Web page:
The students learn as well about PRS Legislative Research, a Delhi-based nonprofit founded by C.V. Madhukar, M.P.A. ’04. (Khanna has an advisory role.) The organization—aware that India’s members of parliament lack a publicly funded research staff, and cognizant of the risks when legislators vote on issues they know little about, or get information from those with vested interests—sends each of India’s 790 MPs a brief analysis of every bill before them each session. (This is only a few dozen bills per year.) The group treasures its reputation as strictly nonpartisan; in India’s divisive political climate, Madhukar is heartened that members of the two largest political groups, the Congress and Bharatiya Janata parties, contact PRS in numbers proportional to their seats in Parliament.
The superhumanly busy Khanna also advises mDhil (founded by Nandu Madhava, M.B.A. ’06), a mobile-health-technology company based in Bangalore, and Chai Point (founded by Amuleek Singh Bijral, M.B.A. ’06), which operates more than a dozen small shops where even low-paid workers can escape the hustle and bustle of Bangalore’s streets and enjoy a cup of tea in peace.
Khanna’s portfolio mirrors a larger trend: Harvard-India links, largely focused on business and Mumbai, are diversifying in terms of geography and subject matter—and University scholars are making a mark on the country from the highest reaches of government down to the grass roots.
Undergraduates arrive in Bangalore each summer to work in life-sciences labs, in a program led by professor of molecular and cellular biology Venkatesh Murthy. Sen and Bose participate in an advisory group to guide their alma mater, Kolkata’s Presidency College (a prestigious institution that dates from 1817) as it makes the transition to a full-service, English-language, liberal-arts institution. Atul Gawande, associate professor of surgery at Harvard Medical School and associate professor in the department of health policy and management at HSPH, is influencing maternal and newborn health, administering a $14-million grant from the Bill & Melinda Gates Foundation to test a safe childbirth checklist in 120 Indian hospitals. And Jacqueline Bhabha, Smith lecturer on law and executive director of the University Committee on Human Rights Studies (and wife of Homi Bhabha), in 2009 founded the Shanu Project to work on human-rights issues affecting girls and women—education, early marriage, employment prospects, domestic violence—in five villages in Gujarat state in northwest India. (The NGO was named for a Gujarati girl who hanged herself around the time the project began.)
When Walker professor of business Krishna Palepu joined the HBS faculty in 1983, he was only the second faculty member of Indian origin. How many are there now? “I don’t know,” says Palepu, who was just appointed President Faust’s senior adviser for global strategy. “I’ve stopped counting.”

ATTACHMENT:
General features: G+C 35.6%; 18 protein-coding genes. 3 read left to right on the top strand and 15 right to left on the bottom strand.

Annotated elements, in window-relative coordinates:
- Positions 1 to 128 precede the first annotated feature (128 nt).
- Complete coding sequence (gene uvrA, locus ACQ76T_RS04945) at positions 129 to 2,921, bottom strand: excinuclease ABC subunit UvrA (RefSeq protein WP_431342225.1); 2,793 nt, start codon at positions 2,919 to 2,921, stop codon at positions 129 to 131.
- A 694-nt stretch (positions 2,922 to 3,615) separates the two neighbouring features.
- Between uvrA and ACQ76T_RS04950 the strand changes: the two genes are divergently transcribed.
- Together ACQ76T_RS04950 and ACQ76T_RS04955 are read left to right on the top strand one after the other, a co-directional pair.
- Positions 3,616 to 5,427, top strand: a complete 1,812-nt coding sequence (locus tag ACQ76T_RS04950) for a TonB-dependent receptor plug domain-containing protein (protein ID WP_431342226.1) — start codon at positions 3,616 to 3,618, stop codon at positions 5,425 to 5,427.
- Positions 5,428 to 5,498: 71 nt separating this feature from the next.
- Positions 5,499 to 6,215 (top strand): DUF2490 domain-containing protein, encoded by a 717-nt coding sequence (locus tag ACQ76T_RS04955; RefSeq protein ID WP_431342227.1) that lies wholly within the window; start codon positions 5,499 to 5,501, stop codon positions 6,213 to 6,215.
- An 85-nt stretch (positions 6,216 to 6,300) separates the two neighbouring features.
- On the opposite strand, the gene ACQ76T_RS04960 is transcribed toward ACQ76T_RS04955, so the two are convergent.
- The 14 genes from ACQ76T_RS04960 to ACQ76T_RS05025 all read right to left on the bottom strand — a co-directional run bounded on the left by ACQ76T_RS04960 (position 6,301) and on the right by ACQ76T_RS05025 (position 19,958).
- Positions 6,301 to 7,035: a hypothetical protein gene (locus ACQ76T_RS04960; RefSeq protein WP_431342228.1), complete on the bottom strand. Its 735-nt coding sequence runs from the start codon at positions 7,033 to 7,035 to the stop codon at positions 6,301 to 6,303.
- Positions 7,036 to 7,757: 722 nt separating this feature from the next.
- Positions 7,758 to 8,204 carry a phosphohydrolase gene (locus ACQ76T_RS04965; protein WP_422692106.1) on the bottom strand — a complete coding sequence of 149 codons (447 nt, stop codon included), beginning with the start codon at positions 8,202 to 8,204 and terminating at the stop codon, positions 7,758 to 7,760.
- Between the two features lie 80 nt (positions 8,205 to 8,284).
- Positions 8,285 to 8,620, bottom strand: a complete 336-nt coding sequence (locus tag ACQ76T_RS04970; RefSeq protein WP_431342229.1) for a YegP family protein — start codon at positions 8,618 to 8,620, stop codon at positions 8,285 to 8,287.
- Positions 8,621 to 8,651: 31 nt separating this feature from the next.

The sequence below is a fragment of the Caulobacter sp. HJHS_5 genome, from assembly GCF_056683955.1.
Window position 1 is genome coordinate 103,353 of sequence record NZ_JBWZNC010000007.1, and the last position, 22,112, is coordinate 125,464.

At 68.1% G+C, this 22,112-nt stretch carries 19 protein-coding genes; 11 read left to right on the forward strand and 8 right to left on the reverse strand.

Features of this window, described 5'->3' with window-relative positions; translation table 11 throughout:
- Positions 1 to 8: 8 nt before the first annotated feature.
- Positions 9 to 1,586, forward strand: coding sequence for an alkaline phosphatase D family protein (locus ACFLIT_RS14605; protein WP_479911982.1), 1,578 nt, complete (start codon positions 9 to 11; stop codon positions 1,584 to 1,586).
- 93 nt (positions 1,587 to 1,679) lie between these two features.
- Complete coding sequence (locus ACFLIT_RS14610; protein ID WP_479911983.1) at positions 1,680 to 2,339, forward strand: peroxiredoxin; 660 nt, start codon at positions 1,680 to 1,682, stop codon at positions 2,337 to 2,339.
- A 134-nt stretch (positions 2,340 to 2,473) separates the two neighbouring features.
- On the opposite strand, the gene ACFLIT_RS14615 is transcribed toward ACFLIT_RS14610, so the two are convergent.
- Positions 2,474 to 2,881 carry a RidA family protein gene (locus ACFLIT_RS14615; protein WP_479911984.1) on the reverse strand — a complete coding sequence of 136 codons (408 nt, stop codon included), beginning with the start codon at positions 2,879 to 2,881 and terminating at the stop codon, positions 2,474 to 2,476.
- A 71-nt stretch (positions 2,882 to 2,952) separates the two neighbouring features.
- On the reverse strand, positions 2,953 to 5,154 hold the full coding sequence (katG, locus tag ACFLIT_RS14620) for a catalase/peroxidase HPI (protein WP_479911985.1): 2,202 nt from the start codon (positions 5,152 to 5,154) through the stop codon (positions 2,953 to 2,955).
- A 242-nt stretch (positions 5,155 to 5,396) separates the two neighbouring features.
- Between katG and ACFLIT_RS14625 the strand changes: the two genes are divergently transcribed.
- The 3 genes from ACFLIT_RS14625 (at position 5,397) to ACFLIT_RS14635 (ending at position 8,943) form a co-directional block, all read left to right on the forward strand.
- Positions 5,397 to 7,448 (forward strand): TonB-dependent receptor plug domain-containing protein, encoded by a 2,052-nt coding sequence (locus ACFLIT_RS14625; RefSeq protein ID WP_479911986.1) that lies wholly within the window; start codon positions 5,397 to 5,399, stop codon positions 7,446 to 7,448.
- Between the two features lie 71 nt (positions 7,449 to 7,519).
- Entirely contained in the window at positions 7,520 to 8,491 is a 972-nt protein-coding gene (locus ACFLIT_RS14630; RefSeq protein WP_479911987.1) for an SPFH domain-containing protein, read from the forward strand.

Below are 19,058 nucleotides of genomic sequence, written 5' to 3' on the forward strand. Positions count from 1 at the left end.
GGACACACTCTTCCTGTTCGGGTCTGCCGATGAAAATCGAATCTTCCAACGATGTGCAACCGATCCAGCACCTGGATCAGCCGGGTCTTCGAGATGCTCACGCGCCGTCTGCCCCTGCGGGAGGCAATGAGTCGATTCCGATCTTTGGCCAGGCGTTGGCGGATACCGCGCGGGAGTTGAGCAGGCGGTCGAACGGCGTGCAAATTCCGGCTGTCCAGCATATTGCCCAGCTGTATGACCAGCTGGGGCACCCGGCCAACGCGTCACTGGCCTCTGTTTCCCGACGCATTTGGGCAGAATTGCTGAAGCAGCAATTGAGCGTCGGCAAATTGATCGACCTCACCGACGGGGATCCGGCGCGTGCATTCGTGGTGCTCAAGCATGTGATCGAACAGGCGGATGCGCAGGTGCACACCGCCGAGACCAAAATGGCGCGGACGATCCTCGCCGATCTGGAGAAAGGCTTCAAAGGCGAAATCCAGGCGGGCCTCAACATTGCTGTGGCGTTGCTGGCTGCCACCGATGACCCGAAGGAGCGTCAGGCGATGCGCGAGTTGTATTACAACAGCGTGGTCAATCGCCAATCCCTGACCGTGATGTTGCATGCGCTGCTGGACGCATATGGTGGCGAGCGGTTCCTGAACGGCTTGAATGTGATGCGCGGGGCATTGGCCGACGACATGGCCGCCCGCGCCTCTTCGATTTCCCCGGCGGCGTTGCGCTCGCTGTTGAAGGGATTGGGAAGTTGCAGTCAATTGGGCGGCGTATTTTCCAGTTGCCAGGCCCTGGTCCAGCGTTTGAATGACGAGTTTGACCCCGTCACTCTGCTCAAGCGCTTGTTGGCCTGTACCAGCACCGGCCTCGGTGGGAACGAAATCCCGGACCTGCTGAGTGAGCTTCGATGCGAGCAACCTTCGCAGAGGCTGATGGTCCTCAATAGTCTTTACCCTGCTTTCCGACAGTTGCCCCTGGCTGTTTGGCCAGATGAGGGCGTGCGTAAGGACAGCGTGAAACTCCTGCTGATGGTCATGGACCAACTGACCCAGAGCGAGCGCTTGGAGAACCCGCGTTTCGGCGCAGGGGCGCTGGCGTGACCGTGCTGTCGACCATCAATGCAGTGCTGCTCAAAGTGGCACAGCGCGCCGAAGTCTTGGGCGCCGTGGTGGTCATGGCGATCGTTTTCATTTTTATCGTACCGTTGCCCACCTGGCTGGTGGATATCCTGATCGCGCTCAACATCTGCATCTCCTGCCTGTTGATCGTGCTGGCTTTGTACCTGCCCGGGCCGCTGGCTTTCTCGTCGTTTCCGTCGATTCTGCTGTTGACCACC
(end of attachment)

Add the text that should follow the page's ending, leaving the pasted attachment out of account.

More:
His early research, focused on mergers and acquisitions and corporate disclosure, had little to do with his native country. But as India’s economy began to grow, Palepu became curious about what made for success—leading, ultimately, to a 2010 book titled Winning in Emerging Markets, coauthored with Khanna.
One key concept: it is hazardous to assume that what works for the middle class in a country with a high standard of living can simply be copied wholesale for use in a developing country with a burgeoning middle class. Palepu notes that the average revenue per user for a cell-phone company in the United States is $70 a month; in India, even middle-class customers can afford an average of just $5 a month. This means tremendous pressure to cut costs, and figure out what features consumers can live without, without sacrificing quality. (This is the approach behind the Tata Nano.)
Reaching those middle-class consumers was the focus of many of the M.B.A. students in India for a January international experience, part of a new mandatory first-year course. Called FIELD—Field Immersion Experiences for Leadership Development—the course comprises three modules, each focused on a skill that is difficult to teach in the classroom: effective leadership; global and cross-cultural understanding; and the integration of multiple skills and concerns involved in starting a real-world business. For the global experience, students were placed in one of 10 countries, with the most (192 in all) going to India.
The six-person student teams performed test runs of their projects beforehand, imagining how they would advise an American supermarket chain or research hair-care products for the Boston market. Still, much of what they learned during the week abroad surprised them. “The things you imagined, from Boston, would be problems aren’t at all, and the things you thought would be inconsequential are huge issues,” says Evan Sketchley, a member of the team that worked with an Indian grocery-store chain.
The group expected that the stores’ supply chain would be unreliable and they would have trouble keeping items in stock, given the decaying roads and choking traffic in the urban areas where the stores are located. Instead, the students learned that companies simply accept these aggravations and plan accordingly.